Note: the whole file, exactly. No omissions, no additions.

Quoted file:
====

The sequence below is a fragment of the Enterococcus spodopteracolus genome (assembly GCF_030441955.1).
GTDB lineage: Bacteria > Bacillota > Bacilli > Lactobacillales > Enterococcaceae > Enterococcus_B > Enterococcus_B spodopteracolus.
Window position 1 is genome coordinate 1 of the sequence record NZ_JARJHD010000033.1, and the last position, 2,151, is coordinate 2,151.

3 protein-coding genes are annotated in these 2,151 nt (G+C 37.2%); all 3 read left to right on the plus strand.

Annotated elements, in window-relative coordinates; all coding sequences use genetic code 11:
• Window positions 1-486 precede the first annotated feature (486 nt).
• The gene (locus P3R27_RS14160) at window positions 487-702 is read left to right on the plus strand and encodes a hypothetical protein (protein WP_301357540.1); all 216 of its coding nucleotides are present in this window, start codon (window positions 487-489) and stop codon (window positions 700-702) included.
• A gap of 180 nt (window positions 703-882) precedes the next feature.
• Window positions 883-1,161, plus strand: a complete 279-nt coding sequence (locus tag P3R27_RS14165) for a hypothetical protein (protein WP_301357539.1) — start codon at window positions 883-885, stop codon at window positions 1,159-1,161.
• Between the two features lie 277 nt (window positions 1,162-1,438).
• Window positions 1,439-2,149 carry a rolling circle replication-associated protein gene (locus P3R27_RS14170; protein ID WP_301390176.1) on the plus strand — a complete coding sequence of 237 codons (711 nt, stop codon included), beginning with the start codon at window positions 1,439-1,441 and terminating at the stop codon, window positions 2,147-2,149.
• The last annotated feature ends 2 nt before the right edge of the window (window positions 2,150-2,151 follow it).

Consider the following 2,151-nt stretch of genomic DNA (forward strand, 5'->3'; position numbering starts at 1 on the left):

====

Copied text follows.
The sequence below is a fragment of the Enterococcus spodopteracolus genome (assembly GCF_030441955.1).
GTDB lineage: Bacteria > Bacillota > Bacilli > Lactobacillales > Enterococcaceae > Enterococcus_B > Enterococcus_B spodopteracolus.
Window position 1 is genome coordinate 1 of the sequence record NZ_JARJHD010000033.1, and the last position, 2,151, is coordinate 2,151.

3 protein-coding genes are annotated in these 2,151 nt (G+C 37.2%); all 3 read left to right on the plus strand.

Annotated elements, in window-relative coordinates; all coding sequences use genetic code 11:
• Window positions 1-486 precede the first annotated feature (486 nt).
• The gene (locus P3R27_RS14160) at window positions 487-702 is read left to right on the plus strand and encodes a hypothetical protein (protein WP_301357540.1); all 216 of its coding nucleotides are present in this window, start codon (window positions 487-489) and stop codon (window positions 700-702) included.
• A gap of 180 nt (window positions 703-882) precedes the next feature.
• Window positions 883-1,161, plus strand: a complete 279-nt coding sequence (locus tag P3R27_RS14165) for a hypothetical protein (protein WP_301357539.1) — start codon at window positions 883-885, stop codon at window positions 1,159-1,161.
• Between the two features lie 277 nt (window positions 1,162-1,438).
• Window positions 1,439-2,149 carry a rolling circle replication-associated protein gene (locus P3R27_RS14170; protein ID WP_301390176.1) on the plus strand — a complete coding sequence of 237 codons (711 nt, stop codon included), beginning with the start codon at window positions 1,439-1,441 and terminating at the stop codon, window positions 2,147-2,149.
• The last annotated feature ends 2 nt before the right edge of the window (window positions 2,150-2,151 follow it).

Consider the following 2,151-nt stretch of genomic DNA (forward strand, 5'->3'; position numbering starts at 1 on the left):